At the Munich Conference that led to the Munich Agreement in September 1938, Hitler Neville Chamberlain said that if UK policy were to “make it clear in certain circumstances” that the UK could intervene in a European war on the European continent, the political conditions for the agreement were no longer met and Germany should denounce it. As a result, Chamberlain introduced it in the Anglo-German declaration of 30 September 1938.  The Helgoland-Zansibar Treaty (German: Helgoland-Zanibar Treaty, also known as the Anglo-German Agreement of 1890) was an agreement signed on 1 July 1890 between the German Empire and Great Britain. The misleading name of the contract was introduced by former Chancellor Otto von Bismarck, who was preparing to attack his despised successor, Caprivi, to conclude an agreement reached by Bismarck himself during his management. However, Bismarck`s nomenclature implied that Germany had traded an African empire for a small Helgoland (pants for button).  This was taken with zeal by imperialists who complained of “treason” against German interests. Carl Peters and Alfred Hugenberg advocated the creation of the All-German Association, which took place in 1891.  Due to the length of time required to build warships and the short duration of the agreement, its effects were limited. German and British naval experts estimated that the earliest year germany reached the 35% limit was 1942.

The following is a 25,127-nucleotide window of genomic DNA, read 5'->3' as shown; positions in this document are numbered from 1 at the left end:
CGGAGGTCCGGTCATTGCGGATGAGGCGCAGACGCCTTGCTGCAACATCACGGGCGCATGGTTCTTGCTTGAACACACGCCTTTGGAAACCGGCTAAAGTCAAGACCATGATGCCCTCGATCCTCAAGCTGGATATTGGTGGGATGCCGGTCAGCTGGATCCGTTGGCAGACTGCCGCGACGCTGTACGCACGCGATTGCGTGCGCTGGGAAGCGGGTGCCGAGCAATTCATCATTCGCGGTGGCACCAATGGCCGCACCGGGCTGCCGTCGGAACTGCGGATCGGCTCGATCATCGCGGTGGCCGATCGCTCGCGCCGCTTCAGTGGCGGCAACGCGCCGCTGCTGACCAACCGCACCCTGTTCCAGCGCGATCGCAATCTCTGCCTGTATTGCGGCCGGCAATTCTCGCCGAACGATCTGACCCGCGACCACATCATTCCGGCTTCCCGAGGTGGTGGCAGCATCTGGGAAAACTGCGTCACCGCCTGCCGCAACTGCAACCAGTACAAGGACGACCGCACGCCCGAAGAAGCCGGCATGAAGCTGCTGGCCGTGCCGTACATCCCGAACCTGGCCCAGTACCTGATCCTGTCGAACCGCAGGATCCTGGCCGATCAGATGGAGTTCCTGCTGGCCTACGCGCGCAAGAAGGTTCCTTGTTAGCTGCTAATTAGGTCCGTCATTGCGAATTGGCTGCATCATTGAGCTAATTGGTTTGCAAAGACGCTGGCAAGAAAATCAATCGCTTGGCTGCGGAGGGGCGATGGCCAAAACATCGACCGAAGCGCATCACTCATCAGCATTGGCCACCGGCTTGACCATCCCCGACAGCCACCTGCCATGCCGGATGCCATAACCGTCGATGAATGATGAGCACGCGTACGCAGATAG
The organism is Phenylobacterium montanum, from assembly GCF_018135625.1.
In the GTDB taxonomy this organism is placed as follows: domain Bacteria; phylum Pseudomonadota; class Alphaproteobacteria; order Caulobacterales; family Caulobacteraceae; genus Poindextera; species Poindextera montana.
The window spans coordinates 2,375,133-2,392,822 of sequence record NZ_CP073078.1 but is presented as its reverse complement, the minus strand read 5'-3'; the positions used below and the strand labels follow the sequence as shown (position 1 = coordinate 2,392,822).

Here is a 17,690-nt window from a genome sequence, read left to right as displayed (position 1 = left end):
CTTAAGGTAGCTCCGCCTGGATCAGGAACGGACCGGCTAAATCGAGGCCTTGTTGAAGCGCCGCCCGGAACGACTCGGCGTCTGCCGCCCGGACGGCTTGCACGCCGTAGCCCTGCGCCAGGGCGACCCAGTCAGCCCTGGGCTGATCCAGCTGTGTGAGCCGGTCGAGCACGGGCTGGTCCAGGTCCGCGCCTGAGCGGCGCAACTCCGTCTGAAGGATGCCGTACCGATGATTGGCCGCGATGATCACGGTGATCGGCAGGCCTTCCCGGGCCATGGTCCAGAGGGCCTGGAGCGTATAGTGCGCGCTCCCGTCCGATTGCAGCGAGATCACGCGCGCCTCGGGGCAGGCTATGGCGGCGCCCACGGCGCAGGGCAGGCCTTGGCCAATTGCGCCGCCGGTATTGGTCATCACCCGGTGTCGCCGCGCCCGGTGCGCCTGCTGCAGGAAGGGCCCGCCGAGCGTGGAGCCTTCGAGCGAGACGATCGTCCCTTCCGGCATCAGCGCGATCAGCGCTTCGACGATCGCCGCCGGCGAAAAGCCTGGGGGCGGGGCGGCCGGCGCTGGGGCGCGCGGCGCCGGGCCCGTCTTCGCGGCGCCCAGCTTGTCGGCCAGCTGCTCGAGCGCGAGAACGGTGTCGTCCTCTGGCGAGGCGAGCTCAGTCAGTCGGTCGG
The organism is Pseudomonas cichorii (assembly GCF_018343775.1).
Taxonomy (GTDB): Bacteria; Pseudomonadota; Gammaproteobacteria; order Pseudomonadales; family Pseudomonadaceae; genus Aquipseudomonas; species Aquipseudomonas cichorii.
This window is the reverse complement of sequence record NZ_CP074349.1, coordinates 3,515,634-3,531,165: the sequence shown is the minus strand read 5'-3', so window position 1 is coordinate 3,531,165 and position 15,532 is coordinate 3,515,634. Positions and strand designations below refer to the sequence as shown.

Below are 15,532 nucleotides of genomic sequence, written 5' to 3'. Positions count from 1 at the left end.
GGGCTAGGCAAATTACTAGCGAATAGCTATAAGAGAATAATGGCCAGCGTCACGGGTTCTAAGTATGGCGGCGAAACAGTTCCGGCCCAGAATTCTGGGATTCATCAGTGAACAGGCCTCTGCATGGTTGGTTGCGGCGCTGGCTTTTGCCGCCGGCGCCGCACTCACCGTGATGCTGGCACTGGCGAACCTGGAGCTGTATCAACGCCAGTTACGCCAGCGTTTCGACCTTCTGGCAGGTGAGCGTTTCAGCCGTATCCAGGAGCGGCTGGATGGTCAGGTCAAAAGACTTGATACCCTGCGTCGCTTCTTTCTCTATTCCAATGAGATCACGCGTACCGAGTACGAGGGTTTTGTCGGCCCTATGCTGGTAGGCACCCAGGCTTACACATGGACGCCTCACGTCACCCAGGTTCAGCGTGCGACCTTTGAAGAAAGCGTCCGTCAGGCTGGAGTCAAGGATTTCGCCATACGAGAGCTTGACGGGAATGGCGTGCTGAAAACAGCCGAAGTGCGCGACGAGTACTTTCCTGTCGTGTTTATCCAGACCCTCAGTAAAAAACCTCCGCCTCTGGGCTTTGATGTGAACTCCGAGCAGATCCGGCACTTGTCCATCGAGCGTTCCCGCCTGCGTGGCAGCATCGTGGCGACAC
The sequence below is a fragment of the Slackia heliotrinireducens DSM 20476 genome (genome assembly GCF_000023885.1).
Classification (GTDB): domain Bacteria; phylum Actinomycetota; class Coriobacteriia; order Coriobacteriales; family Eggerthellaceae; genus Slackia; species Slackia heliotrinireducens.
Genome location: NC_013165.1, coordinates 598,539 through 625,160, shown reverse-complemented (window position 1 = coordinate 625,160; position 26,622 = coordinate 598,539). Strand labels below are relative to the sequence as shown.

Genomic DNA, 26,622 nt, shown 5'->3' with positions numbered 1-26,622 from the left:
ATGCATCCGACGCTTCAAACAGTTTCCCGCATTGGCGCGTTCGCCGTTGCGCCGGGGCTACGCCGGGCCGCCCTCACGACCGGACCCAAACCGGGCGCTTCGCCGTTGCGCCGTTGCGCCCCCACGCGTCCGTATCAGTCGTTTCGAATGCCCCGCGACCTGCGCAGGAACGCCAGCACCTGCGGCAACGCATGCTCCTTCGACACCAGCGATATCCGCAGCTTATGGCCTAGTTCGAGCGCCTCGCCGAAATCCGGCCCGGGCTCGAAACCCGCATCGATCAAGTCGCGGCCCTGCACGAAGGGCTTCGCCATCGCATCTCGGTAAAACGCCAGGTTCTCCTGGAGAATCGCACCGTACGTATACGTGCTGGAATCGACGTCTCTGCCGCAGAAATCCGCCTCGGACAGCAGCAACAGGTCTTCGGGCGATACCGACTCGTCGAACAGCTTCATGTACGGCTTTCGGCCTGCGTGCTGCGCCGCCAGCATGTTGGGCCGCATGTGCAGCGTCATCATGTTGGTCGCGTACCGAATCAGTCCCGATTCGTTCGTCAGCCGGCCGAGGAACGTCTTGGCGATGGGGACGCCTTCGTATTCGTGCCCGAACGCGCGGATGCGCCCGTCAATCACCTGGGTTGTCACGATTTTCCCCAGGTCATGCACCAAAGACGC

In practice, the lack of shipbuilding, design problems, a shortage of skilled labour and a shortage of foreign exchange to buy the necessary raw materials slowed the reconstruction of the German navy. A shortage of steel and non-ferrous metals, due to the fact that the navy was in third place in terms of German rearmament priorities, meant that the navy (as the German navy had been renamed in 1935) was still far from the 35% limit when Hitler denounced the agreement in 1939.  In December 1934, a secret ministerial committee met to discuss the situation through German rearmament. Sir John Simon, the British Foreign Secretary, told a meeting of the committee that “if the alternative to legalising German rearmament is to prevent it, there would be everything to say not to legalise it.”  However, since London had already rejected the idea of a war to end German rearmament, the British government chose a diplomatic strategy to replace Part V in exchange for Germany`s return to the League of Nations and the World Conference on Disarmament.  At the same meeting, Simon said: “Germany would, it seems, prefer to be an honest woman; but if it stays too long to engage in illegitimate practices and find from experience that it does not suffer from it, this laudable ambition can wear out.  In January 1935, Simon wrote to Georg V.: “The practical choice is between a Germany that continues to arm itself without any regulation or agreement, and a Germany that enters the community of nations through the recognition of its rights and certain changes in peace treaties and contributes in this way or another to European stability.”